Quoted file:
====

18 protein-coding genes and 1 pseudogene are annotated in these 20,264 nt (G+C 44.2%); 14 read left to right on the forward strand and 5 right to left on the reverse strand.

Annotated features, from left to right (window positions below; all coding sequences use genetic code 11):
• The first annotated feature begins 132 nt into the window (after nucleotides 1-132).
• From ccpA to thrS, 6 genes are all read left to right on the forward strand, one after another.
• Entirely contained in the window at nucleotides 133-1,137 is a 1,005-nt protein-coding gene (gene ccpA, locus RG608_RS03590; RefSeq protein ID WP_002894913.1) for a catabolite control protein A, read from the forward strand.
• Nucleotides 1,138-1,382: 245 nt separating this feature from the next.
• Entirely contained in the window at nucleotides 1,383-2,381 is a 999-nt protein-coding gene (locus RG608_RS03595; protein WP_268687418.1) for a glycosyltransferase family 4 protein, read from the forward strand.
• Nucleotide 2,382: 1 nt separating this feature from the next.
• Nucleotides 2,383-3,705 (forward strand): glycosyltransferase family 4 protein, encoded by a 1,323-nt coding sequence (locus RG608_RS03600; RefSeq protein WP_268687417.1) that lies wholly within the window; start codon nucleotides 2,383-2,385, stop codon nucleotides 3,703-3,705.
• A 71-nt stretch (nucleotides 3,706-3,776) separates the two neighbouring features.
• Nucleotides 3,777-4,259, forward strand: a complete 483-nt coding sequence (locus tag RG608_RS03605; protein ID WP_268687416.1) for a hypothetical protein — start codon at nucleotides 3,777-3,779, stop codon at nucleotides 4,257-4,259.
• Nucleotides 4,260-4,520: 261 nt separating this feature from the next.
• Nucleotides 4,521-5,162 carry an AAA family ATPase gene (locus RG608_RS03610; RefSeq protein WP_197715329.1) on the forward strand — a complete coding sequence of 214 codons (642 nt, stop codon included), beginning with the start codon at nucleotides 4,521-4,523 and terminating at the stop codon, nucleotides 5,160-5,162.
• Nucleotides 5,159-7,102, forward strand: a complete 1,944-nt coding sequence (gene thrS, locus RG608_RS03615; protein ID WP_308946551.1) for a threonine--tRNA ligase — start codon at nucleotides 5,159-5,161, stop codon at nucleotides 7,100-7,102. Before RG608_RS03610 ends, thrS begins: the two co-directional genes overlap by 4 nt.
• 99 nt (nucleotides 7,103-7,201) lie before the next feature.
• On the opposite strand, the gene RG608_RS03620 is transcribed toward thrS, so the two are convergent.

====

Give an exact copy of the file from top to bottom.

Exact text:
18 protein-coding genes and 1 pseudogene are annotated in these 20,264 nt (G+C 44.2%); 14 read left to right on the forward strand and 5 right to left on the reverse strand.

Annotated features, from left to right (window positions below; all coding sequences use genetic code 11):
• The first annotated feature begins 132 nt into the window (after nucleotides 1-132).
• From ccpA to thrS, 6 genes are all read left to right on the forward strand, one after another.
• Entirely contained in the window at nucleotides 133-1,137 is a 1,005-nt protein-coding gene (gene ccpA, locus RG608_RS03590; RefSeq protein ID WP_002894913.1) for a catabolite control protein A, read from the forward strand.
• Nucleotides 1,138-1,382: 245 nt separating this feature from the next.
• Entirely contained in the window at nucleotides 1,383-2,381 is a 999-nt protein-coding gene (locus RG608_RS03595; protein WP_268687418.1) for a glycosyltransferase family 4 protein, read from the forward strand.
• Nucleotide 2,382: 1 nt separating this feature from the next.
• Nucleotides 2,383-3,705 (forward strand): glycosyltransferase family 4 protein, encoded by a 1,323-nt coding sequence (locus RG608_RS03600; RefSeq protein WP_268687417.1) that lies wholly within the window; start codon nucleotides 2,383-2,385, stop codon nucleotides 3,703-3,705.
• A 71-nt stretch (nucleotides 3,706-3,776) separates the two neighbouring features.
• Nucleotides 3,777-4,259, forward strand: a complete 483-nt coding sequence (locus tag RG608_RS03605; protein ID WP_268687416.1) for a hypothetical protein — start codon at nucleotides 3,777-3,779, stop codon at nucleotides 4,257-4,259.
• Nucleotides 4,260-4,520: 261 nt separating this feature from the next.
• Nucleotides 4,521-5,162 carry an AAA family ATPase gene (locus RG608_RS03610; RefSeq protein WP_197715329.1) on the forward strand — a complete coding sequence of 214 codons (642 nt, stop codon included), beginning with the start codon at nucleotides 4,521-4,523 and terminating at the stop codon, nucleotides 5,160-5,162.
• Nucleotides 5,159-7,102, forward strand: a complete 1,944-nt coding sequence (gene thrS, locus RG608_RS03615; protein ID WP_308946551.1) for a threonine--tRNA ligase — start codon at nucleotides 5,159-5,161, stop codon at nucleotides 7,100-7,102. Before RG608_RS03610 ends, thrS begins: the two co-directional genes overlap by 4 nt.
• 99 nt (nucleotides 7,103-7,201) lie before the next feature.
• On the opposite strand, the gene RG608_RS03620 is transcribed toward thrS, so the two are convergent.